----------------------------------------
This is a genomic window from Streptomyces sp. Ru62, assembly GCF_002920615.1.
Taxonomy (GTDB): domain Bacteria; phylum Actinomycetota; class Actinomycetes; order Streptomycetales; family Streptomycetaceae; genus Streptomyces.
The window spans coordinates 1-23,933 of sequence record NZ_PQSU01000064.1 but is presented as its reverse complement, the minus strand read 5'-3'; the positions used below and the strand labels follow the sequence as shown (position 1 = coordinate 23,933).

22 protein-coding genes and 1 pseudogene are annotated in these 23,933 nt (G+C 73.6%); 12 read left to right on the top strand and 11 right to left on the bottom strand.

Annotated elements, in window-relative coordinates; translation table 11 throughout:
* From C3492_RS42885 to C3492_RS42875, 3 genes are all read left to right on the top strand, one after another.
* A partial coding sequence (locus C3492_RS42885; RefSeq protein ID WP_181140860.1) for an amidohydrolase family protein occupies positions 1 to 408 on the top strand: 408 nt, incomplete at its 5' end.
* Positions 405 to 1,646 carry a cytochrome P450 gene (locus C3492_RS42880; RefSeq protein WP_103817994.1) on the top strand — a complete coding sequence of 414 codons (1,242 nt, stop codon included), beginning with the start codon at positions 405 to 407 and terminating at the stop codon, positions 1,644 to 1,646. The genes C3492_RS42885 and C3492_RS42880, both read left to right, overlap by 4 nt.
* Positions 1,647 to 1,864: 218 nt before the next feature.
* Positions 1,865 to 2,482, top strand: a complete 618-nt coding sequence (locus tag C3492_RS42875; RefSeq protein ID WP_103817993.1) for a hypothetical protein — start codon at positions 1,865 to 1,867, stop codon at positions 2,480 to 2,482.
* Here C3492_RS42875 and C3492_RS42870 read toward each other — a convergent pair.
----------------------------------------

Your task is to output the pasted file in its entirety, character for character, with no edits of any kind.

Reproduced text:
This is a genomic window from Streptomyces sp. Ru62, assembly GCF_002920615.1.
Taxonomy (GTDB): domain Bacteria; phylum Actinomycetota; class Actinomycetes; order Streptomycetales; family Streptomycetaceae; genus Streptomyces.
The window spans coordinates 1-23,933 of sequence record NZ_PQSU01000064.1 but is presented as its reverse complement, the minus strand read 5'-3'; the positions used below and the strand labels follow the sequence as shown (position 1 = coordinate 23,933).

22 protein-coding genes and 1 pseudogene are annotated in these 23,933 nt (G+C 73.6%); 12 read left to right on the top strand and 11 right to left on the bottom strand.

Annotated elements, in window-relative coordinates; translation table 11 throughout:
* From C3492_RS42885 to C3492_RS42875, 3 genes are all read left to right on the top strand, one after another.
* A partial coding sequence (locus C3492_RS42885; RefSeq protein ID WP_181140860.1) for an amidohydrolase family protein occupies positions 1 to 408 on the top strand: 408 nt, incomplete at its 5' end.
* Positions 405 to 1,646 carry a cytochrome P450 gene (locus C3492_RS42880; RefSeq protein WP_103817994.1) on the top strand — a complete coding sequence of 414 codons (1,242 nt, stop codon included), beginning with the start codon at positions 405 to 407 and terminating at the stop codon, positions 1,644 to 1,646. The genes C3492_RS42885 and C3492_RS42880, both read left to right, overlap by 4 nt.
* Positions 1,647 to 1,864: 218 nt before the next feature.
* Positions 1,865 to 2,482, top strand: a complete 618-nt coding sequence (locus tag C3492_RS42875; RefSeq protein ID WP_103817993.1) for a hypothetical protein — start codon at positions 1,865 to 1,867, stop codon at positions 2,480 to 2,482.
* Here C3492_RS42875 and C3492_RS42870 read toward each other — a convergent pair.